Beautiful Light: 4 Letter Word Machine drew enthusiastic call backs from the crowd in Nathan Phillips Square whenever a new word flashed during our first swing-by. On trip two, the only response to the gibberish and symbols that flashed on was a lot of head-scratching. Hard to say if the crowd was fully aware of the machine’s capability to generate nearly five billion graphic combinations or if some of the “words” flashing by were DNA codes. The description provided in the program guide was straightforward compared to those for other installations, which were so overwritten in the descriptions of artistic aims that flew over the heads of 97% of the crowd that it was hard to tell if they had been written with a straight face (I suspect...hope...not, since there were some that could have been amusing parodies of such writing).

Queen Subway Platform, around 2:15 a.m.

One of the major sources of complaints about the evening was TTC service, or lack thereof after 2 a.m. Using the subway to get around? No problem. Surface routes? Oh dear...trying to catch westbound surface routes in the core was like waiting for Godot, except that we had an engaging conversation with him during one of our fruitless watches for a Red Rocket. Three attempts to head into Zone C after 3 a.m. wasted an hour of our rapidly diminishing energy.

Attempt 1: Dundas and University. No streetcars spotted. Overheard teenage girls complain about the inability of suburban guys to find their way around.

Attempt 2: Queen and University. Several eastbound streetcars passed by. Choked on cigarette smoke from others waiting in vain for westbound transit. Taxis tried to dodge a Frisbee game taking place in the middle of Queen Street. We waited...and waited...and waited. Gave up and checked out the Zone B exhibits on Bay Street.

Attempt 3: King and Bay. Plenty of eastbound buses, occasional eastbound streetcar. Zilch going west. We waited...and waited...you get the picture. Abandoned idea to go to Zone C, headed towards Union Station.

Solutions for next year: beef up service on Dundas as a alternate route? Close Queen Street to all but pedestrians and transit (or just leave it open to pedestrians and leave the transit to Dundas, King and Harbourfront)?

Witches' Cradles (2)

Curling up in a sense-depriving witches’ cradle was so tempting...until I wondered if they would have turned me into a pod person, a human/insect hybrid, or one of the mutations William Hurt underwent in Altered States.

10 Scents

After a final stop that helped me determine which Glade air freshener to pick up on my next grocery run (sorry 10 Scents, but I didn’t think of Alice in Wonderland when wandering in and out of your scented porta-potties—with little time to ponder the contents of each can and a brain heading towards sleep, the mind tended to focus on the obvious), we hopped on the subway and called it a day just after 5 a.m. Not a peep was heard from fellow exhausted passengers. The city had been theirs and it was time to bid it adieu for the rest of the morning.

***

Looking for more? Besides the links posted previously, check out coverage from the Globe and Mail, Spacing, and the Star. - JB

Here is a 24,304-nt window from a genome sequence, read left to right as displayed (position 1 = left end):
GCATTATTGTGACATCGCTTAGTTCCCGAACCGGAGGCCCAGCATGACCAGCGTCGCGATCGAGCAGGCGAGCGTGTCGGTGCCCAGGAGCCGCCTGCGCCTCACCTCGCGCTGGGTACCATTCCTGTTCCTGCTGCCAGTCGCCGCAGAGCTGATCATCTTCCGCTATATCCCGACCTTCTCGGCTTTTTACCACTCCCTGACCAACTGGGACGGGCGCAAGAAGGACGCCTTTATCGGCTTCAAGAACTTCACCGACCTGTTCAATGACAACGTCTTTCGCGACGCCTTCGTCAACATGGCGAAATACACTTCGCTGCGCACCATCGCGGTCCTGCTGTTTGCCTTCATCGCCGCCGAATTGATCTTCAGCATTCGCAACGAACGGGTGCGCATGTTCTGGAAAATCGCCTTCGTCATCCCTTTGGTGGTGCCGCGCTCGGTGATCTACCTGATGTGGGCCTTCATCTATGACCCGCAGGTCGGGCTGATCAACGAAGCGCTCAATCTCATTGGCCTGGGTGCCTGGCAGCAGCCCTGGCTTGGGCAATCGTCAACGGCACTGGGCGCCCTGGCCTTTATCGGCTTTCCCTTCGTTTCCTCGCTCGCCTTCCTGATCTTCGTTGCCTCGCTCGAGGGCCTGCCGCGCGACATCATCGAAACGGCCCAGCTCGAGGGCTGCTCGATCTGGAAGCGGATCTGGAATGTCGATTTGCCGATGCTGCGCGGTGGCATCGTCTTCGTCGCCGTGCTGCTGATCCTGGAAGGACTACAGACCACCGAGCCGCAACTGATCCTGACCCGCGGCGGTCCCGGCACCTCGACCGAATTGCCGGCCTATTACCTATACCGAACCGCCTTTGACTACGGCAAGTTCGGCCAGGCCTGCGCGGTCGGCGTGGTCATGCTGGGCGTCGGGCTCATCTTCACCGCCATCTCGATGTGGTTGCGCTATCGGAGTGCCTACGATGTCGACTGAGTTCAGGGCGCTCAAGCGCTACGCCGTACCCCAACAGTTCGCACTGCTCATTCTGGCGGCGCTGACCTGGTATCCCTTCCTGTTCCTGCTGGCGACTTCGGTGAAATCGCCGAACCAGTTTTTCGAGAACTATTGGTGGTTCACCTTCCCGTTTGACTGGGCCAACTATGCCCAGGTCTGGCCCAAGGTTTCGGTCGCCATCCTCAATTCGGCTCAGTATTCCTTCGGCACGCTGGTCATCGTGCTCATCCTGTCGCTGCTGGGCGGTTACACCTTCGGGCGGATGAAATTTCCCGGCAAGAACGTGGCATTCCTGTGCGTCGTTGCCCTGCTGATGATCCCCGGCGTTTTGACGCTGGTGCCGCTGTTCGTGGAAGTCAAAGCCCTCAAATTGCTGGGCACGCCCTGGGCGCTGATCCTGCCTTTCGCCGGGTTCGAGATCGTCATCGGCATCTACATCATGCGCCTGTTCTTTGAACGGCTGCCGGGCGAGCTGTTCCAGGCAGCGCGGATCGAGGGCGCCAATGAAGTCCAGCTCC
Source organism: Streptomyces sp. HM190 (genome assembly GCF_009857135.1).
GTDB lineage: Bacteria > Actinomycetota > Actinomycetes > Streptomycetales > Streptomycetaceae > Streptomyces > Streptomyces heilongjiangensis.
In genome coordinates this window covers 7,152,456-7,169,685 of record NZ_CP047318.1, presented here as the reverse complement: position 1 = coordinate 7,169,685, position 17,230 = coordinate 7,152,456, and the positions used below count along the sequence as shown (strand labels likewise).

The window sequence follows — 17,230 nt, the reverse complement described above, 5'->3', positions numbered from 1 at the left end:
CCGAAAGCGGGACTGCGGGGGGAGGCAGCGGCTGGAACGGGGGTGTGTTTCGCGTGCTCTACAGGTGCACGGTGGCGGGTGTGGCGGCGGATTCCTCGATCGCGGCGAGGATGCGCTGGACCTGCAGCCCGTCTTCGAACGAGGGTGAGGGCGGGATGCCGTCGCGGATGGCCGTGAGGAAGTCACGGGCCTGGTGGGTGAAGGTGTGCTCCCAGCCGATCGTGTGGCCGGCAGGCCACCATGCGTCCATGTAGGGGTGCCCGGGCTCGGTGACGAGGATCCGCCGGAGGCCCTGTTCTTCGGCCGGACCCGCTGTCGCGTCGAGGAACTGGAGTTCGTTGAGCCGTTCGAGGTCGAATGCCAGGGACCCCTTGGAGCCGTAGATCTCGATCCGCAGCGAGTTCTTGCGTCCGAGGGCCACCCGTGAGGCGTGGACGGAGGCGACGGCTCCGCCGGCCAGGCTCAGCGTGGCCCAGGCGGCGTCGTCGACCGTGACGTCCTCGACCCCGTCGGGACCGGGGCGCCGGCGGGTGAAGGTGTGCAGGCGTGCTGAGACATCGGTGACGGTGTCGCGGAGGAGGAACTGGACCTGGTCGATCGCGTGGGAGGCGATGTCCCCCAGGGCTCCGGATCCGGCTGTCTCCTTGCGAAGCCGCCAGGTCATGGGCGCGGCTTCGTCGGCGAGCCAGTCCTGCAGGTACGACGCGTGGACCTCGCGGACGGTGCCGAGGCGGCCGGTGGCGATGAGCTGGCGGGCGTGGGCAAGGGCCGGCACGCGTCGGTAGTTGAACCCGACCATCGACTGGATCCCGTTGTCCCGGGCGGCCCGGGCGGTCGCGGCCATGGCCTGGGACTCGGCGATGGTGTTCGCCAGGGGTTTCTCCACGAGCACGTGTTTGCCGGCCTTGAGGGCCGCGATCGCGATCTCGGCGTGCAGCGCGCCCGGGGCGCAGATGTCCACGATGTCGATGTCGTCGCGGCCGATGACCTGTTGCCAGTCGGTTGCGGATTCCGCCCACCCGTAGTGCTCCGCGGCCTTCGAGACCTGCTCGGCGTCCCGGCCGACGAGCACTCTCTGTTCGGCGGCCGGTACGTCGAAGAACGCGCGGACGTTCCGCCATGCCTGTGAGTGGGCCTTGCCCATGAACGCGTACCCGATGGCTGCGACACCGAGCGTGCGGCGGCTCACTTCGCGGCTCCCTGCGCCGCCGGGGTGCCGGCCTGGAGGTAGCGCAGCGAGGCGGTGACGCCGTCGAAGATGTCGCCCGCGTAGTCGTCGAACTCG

Tuesday, October 06, 2009

1,615: vintage harper's ad of the day

Vintage Ad #905: The SAS Coloring Page

To quote my partner-in-crime: "Colour her eyes devilish; colour the flaps of her hat, her horns, diabolic: shades of red. Isn't she a pretty demoness, the SAS hostess?"

The Executive Coloring Book (presented for your pleasure at Ad to the Bone), published in 1961, was a satirical depiction of the life of a grey-suited, pill-popping businessman—the sort of client needing the kind of vacation SAS could provide. Not to mention the nineteen additional stewardesses...hmm, maybe this ad should have been printed in Playboy instead of Harper's.

Source: Harper's, April 1962 - JB

PS: Over on Torontoist, an ad for the old Thrifty's clothing chain featuring a Blue Jay who liked to water the field.

Monday, October 05, 2009

1,614: unheralded nuit blanche projects department

Shoe Comparison

What do your shoes say about the state of the economy and those who have benefitted or suffered from the recent economic malaise? Are fresh shoes a sign of hope and progress? Do well-worn shoes indicate degrees of comfort with one's position or a sign of incipient poverty? To communicate the differences between economic conditions and perceptions in Canada and the United States, shoes used in this performance art piece were acquired at shopping centres in Niagara Falls, New York and Toronto, Ontario. Participants will be encouraged to sit next to fake green plants to contemplate the theoretical artificiality of economic and monetary concepts.

Performed between 4 and 5 A.M. at Brookfield Place in Zone B, October 4, 2009


In Reality: the energy boost provided by heaping helpings of Greek food at midnight had faded by the time I snapped pictures of our shoes during a rest break. Sarah had invested in a comfy pair of walking shoes earlier in the day, which paid off during our Nuit Blanche wanderings.

A full report and selection of links about the evening is forthcoming—in the meantime, enjoy some photos, notes from the night, and suggestions for improvement. - JB